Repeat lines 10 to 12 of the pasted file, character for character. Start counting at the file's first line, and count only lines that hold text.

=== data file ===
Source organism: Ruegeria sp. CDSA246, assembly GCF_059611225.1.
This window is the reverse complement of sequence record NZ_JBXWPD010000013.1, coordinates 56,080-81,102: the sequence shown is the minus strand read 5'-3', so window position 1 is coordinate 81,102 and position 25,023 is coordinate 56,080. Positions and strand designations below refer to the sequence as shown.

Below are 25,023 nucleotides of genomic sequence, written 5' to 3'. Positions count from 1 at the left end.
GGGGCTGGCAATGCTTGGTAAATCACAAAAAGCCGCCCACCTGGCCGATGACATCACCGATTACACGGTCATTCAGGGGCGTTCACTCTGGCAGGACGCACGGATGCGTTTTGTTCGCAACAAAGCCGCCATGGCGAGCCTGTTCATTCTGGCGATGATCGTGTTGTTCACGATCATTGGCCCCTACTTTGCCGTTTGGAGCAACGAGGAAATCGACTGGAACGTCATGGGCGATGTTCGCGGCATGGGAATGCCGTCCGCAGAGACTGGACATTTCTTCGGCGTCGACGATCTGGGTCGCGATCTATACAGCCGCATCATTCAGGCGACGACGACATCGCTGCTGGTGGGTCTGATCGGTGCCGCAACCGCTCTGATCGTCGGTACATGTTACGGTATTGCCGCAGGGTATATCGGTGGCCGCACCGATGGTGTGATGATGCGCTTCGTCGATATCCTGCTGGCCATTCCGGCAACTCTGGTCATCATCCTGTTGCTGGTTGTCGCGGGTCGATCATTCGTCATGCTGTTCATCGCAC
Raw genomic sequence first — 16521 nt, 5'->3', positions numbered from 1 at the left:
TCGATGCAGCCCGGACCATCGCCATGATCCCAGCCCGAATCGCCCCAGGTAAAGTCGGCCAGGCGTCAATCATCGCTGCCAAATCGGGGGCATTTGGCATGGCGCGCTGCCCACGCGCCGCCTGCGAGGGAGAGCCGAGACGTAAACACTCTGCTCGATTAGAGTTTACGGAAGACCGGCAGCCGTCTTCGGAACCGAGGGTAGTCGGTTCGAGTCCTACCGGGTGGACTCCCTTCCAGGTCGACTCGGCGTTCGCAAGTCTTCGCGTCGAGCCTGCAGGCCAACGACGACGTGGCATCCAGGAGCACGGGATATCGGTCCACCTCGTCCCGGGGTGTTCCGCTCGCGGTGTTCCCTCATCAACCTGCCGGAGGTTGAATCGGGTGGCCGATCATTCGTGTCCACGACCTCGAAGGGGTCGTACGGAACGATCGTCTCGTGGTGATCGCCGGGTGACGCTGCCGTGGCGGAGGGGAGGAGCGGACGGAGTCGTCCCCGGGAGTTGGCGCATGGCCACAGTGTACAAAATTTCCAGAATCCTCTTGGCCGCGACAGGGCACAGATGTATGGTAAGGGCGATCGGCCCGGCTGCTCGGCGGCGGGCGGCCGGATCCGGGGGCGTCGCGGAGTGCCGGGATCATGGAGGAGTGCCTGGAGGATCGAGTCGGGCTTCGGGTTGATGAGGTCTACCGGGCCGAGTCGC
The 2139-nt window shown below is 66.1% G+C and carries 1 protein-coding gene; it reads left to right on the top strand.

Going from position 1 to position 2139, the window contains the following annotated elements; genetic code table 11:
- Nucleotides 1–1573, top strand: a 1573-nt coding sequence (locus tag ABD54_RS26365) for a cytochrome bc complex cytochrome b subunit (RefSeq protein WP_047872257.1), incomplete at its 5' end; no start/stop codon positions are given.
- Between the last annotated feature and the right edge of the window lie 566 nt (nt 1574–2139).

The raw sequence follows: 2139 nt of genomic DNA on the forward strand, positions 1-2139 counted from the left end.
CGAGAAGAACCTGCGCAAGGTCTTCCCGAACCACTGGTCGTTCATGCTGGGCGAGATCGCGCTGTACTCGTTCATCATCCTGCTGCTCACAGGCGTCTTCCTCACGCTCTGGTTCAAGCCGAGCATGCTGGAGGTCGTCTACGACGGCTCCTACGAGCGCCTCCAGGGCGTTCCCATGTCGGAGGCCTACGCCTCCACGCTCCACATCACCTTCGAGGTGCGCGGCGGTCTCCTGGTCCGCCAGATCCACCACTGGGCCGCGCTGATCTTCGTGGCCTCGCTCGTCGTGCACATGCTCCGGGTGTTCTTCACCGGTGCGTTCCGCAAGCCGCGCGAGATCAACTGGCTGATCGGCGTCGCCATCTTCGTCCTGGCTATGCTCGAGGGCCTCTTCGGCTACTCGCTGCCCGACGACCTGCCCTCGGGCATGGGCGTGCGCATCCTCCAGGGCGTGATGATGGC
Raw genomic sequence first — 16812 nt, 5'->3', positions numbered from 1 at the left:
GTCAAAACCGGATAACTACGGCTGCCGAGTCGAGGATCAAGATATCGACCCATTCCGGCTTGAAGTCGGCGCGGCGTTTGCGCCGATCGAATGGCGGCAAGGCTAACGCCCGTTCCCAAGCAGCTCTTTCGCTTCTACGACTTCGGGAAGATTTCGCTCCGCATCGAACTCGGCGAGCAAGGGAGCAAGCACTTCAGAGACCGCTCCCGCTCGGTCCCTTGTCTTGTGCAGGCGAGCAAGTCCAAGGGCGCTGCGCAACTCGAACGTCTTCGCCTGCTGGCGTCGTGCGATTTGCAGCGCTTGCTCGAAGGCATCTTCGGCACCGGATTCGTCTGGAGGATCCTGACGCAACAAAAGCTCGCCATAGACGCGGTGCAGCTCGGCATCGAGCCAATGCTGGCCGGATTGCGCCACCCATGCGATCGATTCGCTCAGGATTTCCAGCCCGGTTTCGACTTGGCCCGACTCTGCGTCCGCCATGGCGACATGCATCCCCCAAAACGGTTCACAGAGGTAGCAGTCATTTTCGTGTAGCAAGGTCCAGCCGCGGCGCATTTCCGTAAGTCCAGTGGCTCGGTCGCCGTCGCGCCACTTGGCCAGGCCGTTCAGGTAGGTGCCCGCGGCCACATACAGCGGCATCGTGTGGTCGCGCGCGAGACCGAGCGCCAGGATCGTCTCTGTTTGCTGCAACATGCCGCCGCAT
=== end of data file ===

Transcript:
- Between the last annotated feature and the right edge of the window lie 566 nt (nt 1574–2139).

The raw sequence follows: 2139 nt of genomic DNA on the forward strand, positions 1-2139 counted from the left end.
CGAGAAGAACCTGCGCAAGGTCTTCCCGAACCACTGGTCGTTCATGCTGGGCGAGATCGCGCTGTACTCGTTCATCATCCTGCTGCTCACAGGCGTCTTCCTCACGCTCTGGTTCAAGCCGAGCATGCTGGAGGTCGTCTACGACGGCTCCTACGAGCGCCTCCAGGGCGTTCCCATGTCGGAGGCCTACGCCTCCACGCTCCACATCACCTTCGAGGTGCGCGGCGGTCTCCTGGTCCGCCAGATCCACCACTGGGCCGCGCTGATCTTCGTGGCCTCGCTCGTCGTGCACATGCTCCGGGTGTTCTTCACCGGTGCGTTCCGCAAGCCGCGCGAGATCAACTGGCTGATCGGCGTCGCCATCTTCGTCCTGGCTATGCTCGAGGGCCTCTTCGGCTACTCGCTGCCCGACGACCTGCCCTCGGGCATGGGCGTGCGCATCCTCCAGGGCGTGATGATGGC